I have talked about how "national emergencies" led to the introduction of federal command and control schemes like the FDR era NRA and the AAA. This quote from The Burning Platform via Zero Hedge caught my eye this morning:
The Obamanistas declare we are still in an emergency and must borrow and spend to save the economy. The emergency never ends for politicians of both parties.
Jim Quinn brings us telling insight:
· The present labor force presently includes 142.4 million employed Americans, with 114 million working more than 35 hours per week, leaving 28.4 million working part-time.
· In 2008, the labor force included 145 million employed Americans, but 125 million full-time workers and 20 million part-time workers.
· Part time workers under Bush composed 14% of the labor force and 20% under Obama.
· There are now 11 million less full-time workers and 8 million more part-time workers.
· In January 2009 there were 32 million Americans on food stamps at an annual cost of $44 billion.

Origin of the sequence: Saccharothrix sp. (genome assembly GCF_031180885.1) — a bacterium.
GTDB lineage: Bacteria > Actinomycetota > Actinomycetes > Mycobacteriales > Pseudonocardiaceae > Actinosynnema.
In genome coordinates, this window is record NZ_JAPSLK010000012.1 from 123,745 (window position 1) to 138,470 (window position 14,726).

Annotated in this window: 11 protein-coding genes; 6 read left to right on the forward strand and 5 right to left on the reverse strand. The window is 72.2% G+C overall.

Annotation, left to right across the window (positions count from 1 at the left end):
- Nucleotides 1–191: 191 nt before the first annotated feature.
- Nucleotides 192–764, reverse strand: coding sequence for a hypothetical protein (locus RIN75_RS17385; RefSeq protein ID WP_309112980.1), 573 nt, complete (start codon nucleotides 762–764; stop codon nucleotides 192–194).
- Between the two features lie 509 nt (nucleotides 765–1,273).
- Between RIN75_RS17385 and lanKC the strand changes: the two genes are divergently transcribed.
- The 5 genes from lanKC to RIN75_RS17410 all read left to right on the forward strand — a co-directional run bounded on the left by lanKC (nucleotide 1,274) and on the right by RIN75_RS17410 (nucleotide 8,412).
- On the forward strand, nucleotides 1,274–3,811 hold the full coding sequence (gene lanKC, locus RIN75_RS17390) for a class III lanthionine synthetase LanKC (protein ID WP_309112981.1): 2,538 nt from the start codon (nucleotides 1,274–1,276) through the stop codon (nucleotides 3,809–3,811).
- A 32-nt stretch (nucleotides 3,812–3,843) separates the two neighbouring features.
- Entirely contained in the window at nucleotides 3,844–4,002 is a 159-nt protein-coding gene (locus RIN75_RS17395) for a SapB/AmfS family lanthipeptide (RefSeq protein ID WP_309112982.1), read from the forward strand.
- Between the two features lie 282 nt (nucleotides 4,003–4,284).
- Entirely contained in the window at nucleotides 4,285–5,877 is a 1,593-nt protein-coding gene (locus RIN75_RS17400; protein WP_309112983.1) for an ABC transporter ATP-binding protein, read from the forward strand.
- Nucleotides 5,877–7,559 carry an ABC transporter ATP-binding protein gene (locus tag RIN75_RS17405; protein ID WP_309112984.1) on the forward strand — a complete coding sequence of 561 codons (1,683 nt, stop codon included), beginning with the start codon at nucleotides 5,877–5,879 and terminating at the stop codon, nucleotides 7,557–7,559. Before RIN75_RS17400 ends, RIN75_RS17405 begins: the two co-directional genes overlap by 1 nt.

· Today 46 million Americans, 15% of the population, take SNAP benefits at an annual cost of $75 billion.
· People over the age of 55 have the highest labor participation rate in history and it continues to rise.
· Students are not considered to be unemployed.
· Low interest Federal government loans increased from $100 billion when Obama took office to $450 billion today.
· Total student loan debt now surpasses $1 trillion.
· Many students graduate with $25,000 in debt, with many more than $100,000 or more of debt.
· Student loan default rates are at a ten year high.
· 10 million receive Social Security Disability Insurance at a cost $150 billion per year, with applications now topping 250,000 per month.
· Once on the rolls, beneficiaries have little incentive to return to work because their disability entitles them to additional benefits such as food stamps, Medicaid, Section 8 housing, and student-loan forgiveness.
· Less than one half of one percent of those on disability ever go back to work.I have consistently argued that economic regulation invariably favors established interests in favor of those on the margin. Here we can see baby boomers taking the oxygen, with new college graduates on the margin. It seems we are passing the torch of our debts to those who learned the benefits of default.